Edge Insights

Organizational Neural Security

Photo Credit: 123RF.com

Photo Credit: 123RF.com

A pervasive feature of every business operating in the modern world is working with a lot of sensitive data and various stakeholders. Besides providing the services, it offers, keeping that data safe is an implicit promise to the data owners. 

What is Organizational Neural Security?

Organizational Neural Security is a robust security strategy that doesn’t depend on the organization’s structure but the Nature of threats and their origin. By considering the increasing software orientation of the security architecture, this approach is far more ready to handle the newer world’s threats. It is implemented by developing and documenting more general strategies that can be easily adopted in various organizations and branches. 

Although, appropriate implementation of such an arrangement needs organizations to adopt enterprise-grade integration. Every node and branch of the Organization is covered by such a security architecture, thus making it a more holistic approach.

The need for Organizational Neural Security

The security ecosystem that organizations must operate in is constantly evolving, raising newer threats challenging the security architecture in novel ways. Increasing digitalization in various sectors has resulted in a more connected world, making it possible for threats to arise in any part of the world. With this highly volatile security situation, it becomes hard for organizations to keep pace if they only implement environment-specific ad-hoc security architecture. Such a security architecture is often lacking as it has not been tested enough and isn’t backed with any widespread evidence. If any new change is introduced to such a system, it breaks down more often than not. As the organization evolves and develops, such traditional organizational security finds it challenging to integrate the newer branches in its fold. It is also unnecessarily complex and requires vast resources to be invested in its development. It often ends up discouraging organizations from adopting organizational security, making them more vulnerable to potential threats.

The talk around Organizational Neural Security has inspired organizations to look into Deep Learning and Artificial intelligence for solutions pertaining to Cybersecurity threats.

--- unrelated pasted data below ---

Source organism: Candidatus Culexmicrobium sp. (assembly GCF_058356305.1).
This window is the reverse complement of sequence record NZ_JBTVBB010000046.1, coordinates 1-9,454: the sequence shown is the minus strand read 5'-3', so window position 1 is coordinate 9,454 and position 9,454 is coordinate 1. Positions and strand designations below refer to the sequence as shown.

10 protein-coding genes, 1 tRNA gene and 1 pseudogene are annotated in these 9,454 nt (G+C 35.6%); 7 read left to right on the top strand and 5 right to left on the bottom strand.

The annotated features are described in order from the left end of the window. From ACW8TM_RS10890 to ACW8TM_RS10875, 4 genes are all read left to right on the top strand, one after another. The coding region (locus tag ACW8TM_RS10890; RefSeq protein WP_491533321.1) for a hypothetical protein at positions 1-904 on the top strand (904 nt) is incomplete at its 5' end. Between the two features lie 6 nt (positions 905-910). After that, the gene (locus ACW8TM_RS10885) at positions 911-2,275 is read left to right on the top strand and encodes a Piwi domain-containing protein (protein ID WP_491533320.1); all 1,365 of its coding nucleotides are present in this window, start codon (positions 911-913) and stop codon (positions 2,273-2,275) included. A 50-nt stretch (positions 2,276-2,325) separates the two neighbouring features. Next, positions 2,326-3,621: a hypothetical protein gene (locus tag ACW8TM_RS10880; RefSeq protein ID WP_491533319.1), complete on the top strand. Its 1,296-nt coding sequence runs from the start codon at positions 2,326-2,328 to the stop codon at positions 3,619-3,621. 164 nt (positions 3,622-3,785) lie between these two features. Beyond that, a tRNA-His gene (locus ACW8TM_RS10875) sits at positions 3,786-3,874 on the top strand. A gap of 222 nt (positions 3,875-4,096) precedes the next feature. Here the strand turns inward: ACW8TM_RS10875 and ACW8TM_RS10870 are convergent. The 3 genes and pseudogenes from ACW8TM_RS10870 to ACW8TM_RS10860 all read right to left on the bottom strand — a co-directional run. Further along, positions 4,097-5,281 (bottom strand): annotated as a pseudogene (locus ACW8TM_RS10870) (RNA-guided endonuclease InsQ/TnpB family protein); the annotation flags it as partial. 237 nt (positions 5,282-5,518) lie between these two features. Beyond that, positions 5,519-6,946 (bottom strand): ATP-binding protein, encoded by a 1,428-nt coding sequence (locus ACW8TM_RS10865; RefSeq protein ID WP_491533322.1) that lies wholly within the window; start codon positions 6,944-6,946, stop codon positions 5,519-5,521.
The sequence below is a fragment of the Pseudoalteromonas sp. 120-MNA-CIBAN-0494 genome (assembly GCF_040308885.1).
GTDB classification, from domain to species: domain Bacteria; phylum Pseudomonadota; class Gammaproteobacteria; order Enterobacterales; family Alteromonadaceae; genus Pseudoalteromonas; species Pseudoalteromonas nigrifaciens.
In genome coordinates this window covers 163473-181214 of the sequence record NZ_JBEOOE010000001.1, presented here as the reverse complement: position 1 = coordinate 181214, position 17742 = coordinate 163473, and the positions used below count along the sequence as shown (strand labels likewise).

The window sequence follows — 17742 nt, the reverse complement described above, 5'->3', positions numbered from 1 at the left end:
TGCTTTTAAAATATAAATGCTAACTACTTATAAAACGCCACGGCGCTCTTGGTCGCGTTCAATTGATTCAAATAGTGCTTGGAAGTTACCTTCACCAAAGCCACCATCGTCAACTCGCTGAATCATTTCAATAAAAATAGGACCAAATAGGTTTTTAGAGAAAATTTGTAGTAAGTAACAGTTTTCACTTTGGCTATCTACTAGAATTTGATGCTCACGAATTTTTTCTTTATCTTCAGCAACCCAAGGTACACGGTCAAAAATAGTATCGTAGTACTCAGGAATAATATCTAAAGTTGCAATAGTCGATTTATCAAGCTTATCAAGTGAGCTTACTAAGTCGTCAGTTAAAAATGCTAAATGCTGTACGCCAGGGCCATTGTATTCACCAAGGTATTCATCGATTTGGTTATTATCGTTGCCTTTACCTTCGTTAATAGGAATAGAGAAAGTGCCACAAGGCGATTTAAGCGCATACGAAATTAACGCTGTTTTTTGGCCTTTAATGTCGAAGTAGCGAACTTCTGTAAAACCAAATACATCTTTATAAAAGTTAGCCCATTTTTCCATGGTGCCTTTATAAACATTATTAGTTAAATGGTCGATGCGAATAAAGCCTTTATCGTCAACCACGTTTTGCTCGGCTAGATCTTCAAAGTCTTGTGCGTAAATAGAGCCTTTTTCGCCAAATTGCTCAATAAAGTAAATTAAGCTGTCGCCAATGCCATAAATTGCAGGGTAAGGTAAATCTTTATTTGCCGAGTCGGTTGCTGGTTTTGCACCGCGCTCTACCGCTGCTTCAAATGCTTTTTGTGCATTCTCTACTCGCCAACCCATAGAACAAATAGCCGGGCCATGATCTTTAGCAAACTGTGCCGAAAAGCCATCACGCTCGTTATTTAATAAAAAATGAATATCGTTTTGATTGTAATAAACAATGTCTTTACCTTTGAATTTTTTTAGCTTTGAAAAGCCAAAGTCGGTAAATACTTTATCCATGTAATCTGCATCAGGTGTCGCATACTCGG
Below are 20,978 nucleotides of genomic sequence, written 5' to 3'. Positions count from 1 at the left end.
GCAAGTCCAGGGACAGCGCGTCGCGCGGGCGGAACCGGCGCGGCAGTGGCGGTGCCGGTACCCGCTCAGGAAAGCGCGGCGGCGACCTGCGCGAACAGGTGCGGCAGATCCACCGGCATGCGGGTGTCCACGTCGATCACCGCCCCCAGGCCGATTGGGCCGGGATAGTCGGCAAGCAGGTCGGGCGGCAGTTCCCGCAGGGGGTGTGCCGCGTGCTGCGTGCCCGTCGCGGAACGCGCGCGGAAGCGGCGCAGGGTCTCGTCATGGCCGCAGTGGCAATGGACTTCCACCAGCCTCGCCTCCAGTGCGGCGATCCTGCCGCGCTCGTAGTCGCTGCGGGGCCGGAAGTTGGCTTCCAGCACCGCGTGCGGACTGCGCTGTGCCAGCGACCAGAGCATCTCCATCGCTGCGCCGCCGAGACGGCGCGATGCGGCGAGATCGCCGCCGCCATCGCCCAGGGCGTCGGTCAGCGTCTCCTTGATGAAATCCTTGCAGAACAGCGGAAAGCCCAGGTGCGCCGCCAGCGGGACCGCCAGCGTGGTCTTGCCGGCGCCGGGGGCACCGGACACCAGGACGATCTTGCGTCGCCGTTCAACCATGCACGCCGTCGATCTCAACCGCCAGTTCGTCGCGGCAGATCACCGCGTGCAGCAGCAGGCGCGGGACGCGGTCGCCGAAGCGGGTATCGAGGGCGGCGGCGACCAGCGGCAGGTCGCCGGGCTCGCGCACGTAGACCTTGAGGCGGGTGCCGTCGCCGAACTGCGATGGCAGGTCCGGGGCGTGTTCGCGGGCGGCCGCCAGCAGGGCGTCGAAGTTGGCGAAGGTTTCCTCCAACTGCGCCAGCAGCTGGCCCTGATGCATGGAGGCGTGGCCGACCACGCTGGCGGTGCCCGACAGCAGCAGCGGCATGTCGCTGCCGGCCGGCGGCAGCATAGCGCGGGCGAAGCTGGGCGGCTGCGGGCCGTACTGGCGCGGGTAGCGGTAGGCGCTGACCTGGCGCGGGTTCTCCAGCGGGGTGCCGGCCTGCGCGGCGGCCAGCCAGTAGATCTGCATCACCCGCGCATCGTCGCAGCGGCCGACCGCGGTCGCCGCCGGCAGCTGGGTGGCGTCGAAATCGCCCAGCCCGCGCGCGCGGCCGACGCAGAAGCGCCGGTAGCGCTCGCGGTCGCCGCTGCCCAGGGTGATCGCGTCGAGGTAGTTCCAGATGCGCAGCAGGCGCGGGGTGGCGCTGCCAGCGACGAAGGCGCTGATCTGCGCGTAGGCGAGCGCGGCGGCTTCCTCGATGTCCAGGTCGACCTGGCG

Artificial Intelligence: Artificial Intelligence refers to a machine that has developed the ability to think and act like human beings.

Cybersecurity: It refers to a set of technical and operational solutions to protect machines and networks from threats of unauthorized access by an attacker.

Artificial Intelligence in the Cybersecurity domain

According to a study taken up at the University of Maryland, there is a cyberattack every 39 seconds. Cybersecurity professionals find it hard to keep pace with the numbers and the sophistication and speed of these attacks. It creates the need for a security architecture that is just as fast and efficient. A Machine equipped with decent computational resources and Artificial Intelligence offers a plausible solution to the problem.

Artificial intelligence tries to mimic human intelligence and thus classify all the processes into threats and non-threats. It can identify patterns among data, scrambling for malware and malicious behavior, often seen before an attack. Such a system can either be implemented with Machine Learning or Deep Learning.

Machine Learning is a simpler approach to Artificial intelligence and depends a lot on the developer for marking out features it needs to train and look out for. It makes it more appropriate for linear problems where human beings can visualize the problem, its driving factor, and the possible solution.

On the other hand, deep learning is implemented with the help of layers of neural networks and thus is more suitable for complex and non-linear tasks. These are applied for tasks where the patterns to be detected are beyond human comprehension. Neural networks are a much closer implementation of human Brain intelligence than simple Machine Learning approaches.

A neural network goes through a series of Reinforcement Learning Cycles based on a rewards and punishment approach during the training period. During this training, the Network learns the behavioral patterns of Malwares, Viruses, SQL injections, and other threats that one needs to prevent. Later on, it goes through unsupervised learning for a better and specific threat classification. It provides the AI model with an innate ability to learn by creating an evolving security architecture.

Benefits of AI in Cybersecurity

1.    If trained right, it can start functioning at full efficiency on the first day itself.
2.    It can self-learn and thus doesn’t depend on human developers to keep it updated. It can evolve with the evolving cyber threats by training on the data available to it.
3.    Its operational speed is a thousand times faster than human beings and that with vast volumes of data.
4.    The accuracy rate of an AI model can even be higher than 99%. It is difficult even for humans to achieve this level of accuracy.
5.    Detection and response to the threats are automated. It frees up Security professionals to tackle other cybersecurity tasks that human beings can perform more efficiently.


The world is changing fast, and so are the threats. But security architectures across various organizations have failed to evolve at a similar pace. As a topic, organizational security has been discussed much but has been rarely implemented in its full force – a result of its limitations. Organizational Neural security seeks to address those limitations with the help of Artificial Intelligence. It is necessary in a more threat-prone world and needs faster and better adoption of a robust security architecture.